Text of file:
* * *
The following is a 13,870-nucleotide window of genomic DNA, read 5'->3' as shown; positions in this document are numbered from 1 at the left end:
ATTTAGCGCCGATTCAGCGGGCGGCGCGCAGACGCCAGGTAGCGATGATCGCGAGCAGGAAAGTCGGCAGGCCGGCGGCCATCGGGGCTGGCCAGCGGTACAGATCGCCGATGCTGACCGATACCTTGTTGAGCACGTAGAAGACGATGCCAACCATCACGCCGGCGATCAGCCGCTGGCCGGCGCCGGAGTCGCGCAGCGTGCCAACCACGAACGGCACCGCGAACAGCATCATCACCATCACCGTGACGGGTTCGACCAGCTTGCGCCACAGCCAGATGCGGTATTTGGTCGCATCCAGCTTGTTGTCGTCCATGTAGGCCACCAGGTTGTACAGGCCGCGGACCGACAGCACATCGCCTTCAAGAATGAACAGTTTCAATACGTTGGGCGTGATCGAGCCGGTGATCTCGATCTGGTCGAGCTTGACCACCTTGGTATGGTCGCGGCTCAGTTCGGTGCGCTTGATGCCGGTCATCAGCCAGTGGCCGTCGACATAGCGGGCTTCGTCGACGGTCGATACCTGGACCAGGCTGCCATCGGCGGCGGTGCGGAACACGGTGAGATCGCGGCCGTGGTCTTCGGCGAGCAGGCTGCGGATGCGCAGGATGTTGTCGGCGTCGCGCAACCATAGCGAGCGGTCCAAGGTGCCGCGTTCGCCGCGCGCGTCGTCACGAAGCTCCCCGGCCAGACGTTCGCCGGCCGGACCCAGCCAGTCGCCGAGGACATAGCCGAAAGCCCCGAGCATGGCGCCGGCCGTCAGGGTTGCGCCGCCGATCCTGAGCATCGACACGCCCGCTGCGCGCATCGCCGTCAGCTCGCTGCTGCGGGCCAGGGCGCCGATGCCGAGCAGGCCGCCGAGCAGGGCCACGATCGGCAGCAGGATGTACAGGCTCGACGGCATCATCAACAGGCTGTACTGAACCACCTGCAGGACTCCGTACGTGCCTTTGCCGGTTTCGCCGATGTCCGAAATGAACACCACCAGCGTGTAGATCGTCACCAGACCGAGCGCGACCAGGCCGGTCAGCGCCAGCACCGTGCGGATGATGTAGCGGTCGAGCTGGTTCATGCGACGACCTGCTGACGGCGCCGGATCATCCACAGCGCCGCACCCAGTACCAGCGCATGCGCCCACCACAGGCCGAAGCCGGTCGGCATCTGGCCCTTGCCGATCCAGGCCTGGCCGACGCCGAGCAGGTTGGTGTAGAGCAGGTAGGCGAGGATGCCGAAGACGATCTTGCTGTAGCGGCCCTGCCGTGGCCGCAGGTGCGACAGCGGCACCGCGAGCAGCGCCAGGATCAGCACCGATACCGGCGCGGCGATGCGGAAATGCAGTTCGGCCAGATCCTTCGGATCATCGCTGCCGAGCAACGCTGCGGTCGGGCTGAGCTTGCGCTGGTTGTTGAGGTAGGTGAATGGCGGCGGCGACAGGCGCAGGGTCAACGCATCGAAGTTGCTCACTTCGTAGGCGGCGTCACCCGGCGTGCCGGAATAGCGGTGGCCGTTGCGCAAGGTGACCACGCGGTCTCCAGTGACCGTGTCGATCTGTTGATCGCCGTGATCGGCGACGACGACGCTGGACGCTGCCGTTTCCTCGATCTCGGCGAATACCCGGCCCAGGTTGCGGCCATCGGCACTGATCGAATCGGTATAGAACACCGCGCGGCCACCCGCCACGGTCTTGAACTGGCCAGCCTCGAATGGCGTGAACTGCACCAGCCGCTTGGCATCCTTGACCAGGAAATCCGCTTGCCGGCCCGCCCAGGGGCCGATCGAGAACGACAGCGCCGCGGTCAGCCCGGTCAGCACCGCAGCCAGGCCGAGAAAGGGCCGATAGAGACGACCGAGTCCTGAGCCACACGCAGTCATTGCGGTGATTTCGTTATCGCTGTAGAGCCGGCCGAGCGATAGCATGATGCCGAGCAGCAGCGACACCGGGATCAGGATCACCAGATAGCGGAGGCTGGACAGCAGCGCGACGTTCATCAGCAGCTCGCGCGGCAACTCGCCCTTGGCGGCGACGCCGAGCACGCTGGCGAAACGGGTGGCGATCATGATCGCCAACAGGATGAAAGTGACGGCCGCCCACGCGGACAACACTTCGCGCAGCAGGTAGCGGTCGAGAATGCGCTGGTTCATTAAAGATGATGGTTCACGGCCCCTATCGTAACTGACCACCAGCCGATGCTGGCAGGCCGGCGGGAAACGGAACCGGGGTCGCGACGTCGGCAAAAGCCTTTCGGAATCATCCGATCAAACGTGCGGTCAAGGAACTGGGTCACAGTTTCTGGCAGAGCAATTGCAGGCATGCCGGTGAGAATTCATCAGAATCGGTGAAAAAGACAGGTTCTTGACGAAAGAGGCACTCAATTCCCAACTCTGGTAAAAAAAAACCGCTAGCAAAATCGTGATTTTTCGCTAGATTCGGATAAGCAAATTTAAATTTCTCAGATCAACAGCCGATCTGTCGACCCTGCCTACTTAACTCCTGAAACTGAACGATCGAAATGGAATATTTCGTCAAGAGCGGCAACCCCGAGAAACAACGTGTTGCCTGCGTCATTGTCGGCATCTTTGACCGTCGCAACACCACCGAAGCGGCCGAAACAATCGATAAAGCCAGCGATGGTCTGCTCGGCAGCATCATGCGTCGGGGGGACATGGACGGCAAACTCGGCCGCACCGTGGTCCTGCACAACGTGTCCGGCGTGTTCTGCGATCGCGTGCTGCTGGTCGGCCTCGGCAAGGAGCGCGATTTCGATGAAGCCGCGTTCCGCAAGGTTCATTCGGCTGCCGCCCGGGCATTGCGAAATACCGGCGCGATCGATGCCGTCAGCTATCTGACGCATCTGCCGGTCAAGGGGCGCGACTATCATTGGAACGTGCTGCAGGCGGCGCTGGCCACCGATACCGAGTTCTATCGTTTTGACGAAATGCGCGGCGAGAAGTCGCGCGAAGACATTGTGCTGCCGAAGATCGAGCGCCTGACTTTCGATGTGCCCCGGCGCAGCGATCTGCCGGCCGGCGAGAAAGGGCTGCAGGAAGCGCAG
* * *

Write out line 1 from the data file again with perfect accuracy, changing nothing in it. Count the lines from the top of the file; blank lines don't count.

The following is a 13,870-nucleotide window of genomic DNA, read 5'->3' as shown; positions in this document are numbered from 1 at the left end: